Huskies off-season bonded players, hoping to head into competitive soccer season
Aug 26, 2020 02:24PM
By Julie Slama
Hillcrest High senior Ashby Worth will be one of the veteran players for the Huskies this season. (Photo courtesy of Ashby Worth)
By Julie Slama | [email protected]
Hillcrest High senior Ashby Worth has been waiting for this year—her senior year to help lead the Huskies on the field and on the court.
This fall, the four-year returning goalkeeper has been practicing since March when schools went into soft closure in response to COVID-19. She’s kept up with her club team, Copper Mountain, as well as with workouts sent to her by second-year Hillcrest head coach, Eldon Brough.
Beginning in June, Hillcrest girls soccer has been on the field practicing and are “really working well together,” Worth said.
This year’s team has a handful of seniors and is heavy with its junior class.
Nine players graduated last spring after the team struggled (2-14-1) while now playing in 5A, region 6 after regions were re-aligned in 2019. The Huskies also had another new coaching staff—its fourth in five years.
“We’re really wanting to beat East and Skyline this year,” Worth said. “I think this year we’ll be more competitive and having a returning coach and the same region will help.”
Joining Brough are new assistant coaches Jessica Kelly, who also teaches biology at the school, and Claire Quick who played keeper for Hillcrest for four seasons.
As of mid-summer, their game schedule hadn’t been announced, thanks in part to the COVID-19 adjustments.
“I’m not too worried (about COVID-19). I’m young and we’re outside. I want to use the school’s new sports complex and field house and go to school my senior year,” she said.
Worth began playing recreational soccer at age 5. By age 12, she began playing club the next few years with Blue Knights and Wasatch.
Worth said the teams would put her in goal and she “just loved it. Maybe it was at first because I didn’t have to run, but now it’s just fun. I love being able to see the field.”
Even so, Worth had to work through some mental parts of the game, such as overcoming being upset if she is scored on.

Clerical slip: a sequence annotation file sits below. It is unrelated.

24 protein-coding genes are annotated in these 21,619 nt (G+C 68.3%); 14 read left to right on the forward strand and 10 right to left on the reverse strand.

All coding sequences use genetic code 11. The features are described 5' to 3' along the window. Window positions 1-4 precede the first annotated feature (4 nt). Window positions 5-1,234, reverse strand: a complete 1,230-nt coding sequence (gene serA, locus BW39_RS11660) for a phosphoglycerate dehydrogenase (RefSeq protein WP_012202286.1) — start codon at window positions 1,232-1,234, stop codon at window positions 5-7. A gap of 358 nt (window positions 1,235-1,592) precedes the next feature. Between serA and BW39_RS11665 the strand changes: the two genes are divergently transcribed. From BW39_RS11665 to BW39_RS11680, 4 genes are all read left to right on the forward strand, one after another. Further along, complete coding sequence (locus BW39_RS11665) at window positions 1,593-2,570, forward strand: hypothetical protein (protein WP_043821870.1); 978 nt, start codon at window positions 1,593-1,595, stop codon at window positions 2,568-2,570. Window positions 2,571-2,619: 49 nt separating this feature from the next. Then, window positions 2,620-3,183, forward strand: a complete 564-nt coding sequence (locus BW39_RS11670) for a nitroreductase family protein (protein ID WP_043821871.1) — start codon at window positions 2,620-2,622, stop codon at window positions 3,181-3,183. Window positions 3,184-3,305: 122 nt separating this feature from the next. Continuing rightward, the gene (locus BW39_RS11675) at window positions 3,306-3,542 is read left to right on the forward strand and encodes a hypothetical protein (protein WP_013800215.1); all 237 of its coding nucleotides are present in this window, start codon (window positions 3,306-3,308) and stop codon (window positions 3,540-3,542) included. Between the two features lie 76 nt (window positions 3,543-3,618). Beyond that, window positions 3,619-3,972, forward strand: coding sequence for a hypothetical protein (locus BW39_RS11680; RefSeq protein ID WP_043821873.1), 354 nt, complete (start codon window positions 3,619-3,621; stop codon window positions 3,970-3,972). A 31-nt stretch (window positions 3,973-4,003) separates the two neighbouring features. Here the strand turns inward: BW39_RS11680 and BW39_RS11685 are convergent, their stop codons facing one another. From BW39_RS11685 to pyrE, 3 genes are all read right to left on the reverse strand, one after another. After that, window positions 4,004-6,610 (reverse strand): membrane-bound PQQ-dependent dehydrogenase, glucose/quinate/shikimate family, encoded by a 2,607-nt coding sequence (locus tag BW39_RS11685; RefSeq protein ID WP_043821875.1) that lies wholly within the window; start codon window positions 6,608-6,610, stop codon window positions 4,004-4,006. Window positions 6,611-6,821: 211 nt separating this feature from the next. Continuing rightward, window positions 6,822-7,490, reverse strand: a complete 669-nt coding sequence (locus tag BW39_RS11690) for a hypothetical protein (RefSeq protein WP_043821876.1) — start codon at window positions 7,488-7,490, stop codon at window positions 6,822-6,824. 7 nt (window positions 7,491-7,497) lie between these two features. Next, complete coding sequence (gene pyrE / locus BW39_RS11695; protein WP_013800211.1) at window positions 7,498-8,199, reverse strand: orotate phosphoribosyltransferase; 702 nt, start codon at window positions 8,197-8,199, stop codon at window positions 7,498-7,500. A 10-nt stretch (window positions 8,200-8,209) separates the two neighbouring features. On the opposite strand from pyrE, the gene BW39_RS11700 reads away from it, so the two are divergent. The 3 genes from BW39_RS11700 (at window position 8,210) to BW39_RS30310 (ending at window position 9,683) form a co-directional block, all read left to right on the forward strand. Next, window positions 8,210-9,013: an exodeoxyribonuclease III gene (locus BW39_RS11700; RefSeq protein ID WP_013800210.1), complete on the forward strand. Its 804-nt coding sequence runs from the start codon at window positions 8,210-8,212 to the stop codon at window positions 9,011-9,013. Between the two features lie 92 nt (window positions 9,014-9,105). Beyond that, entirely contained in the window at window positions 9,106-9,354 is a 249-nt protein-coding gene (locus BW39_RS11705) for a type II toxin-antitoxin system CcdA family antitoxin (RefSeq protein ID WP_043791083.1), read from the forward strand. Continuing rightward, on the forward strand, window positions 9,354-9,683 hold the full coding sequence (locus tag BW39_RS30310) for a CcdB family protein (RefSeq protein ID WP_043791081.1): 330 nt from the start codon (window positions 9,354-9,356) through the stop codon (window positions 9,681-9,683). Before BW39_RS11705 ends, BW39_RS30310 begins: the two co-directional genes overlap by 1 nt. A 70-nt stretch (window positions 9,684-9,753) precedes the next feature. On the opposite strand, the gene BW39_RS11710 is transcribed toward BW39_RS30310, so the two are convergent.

“It’s hard in goal. You feel that every goal they score on you is your fault. I’ve had to get past that and realize, they (the other team) had to get past 10 others on the field to get to me,” she said.
As a freshman, Worth played a few minutes on the JV team as the school didn’t offer the freshman-sophomore squad it previously had the past two seasons.
“It was so, so stressful. High school was a higher level of play,” she said.
That was the only season she played on the Huskies’ home field as it was torn up shortly after for the rebuild of the high school. The past two seasons and this year, they play on nearby East Midvale Elementary’s field.
Last year, she played back-up varsity goalkeeper as well as half of the JV game.
“My highlight was last year when I subbed in at the state game the last 20 minutes and we were down 6-0. I played super well and they (Maple Mountain High) didn’t score on us anymore,” she said.
To prepare for her senior year, Worth attended some camps and has focused on her skills. This summer, the coaching staff invited Utah Valley University players to run drills with them.
“I plan to attend college in-state, but I don’t think playing is the path I will want to go. It’s sad (to think about this being her last season), but I’ll be happy to move on. It’s been fun, and I’ll definitely miss it,” she said.
In addition to soccer, Worth is a post on the school basketball team, which means she typically has a few days to transition from one sport to the next.
“Right now, I’m focusing on soccer, but when it’s basketball season, I’ll need to transition to that, think about running the floor, getting my shot back, learning how to play again,” she said.
Worth also threw her sophomore year with track and field.
“I didn’t like throwing as much because it didn’t seem like a team sport like soccer and basketball,” she said. “I love being part of the team, being together, achieving the same goal, having fun, but working hard. In soccer, it’s the adrenaline rush. I know how to play, what to do, and I love being outside, on the field.”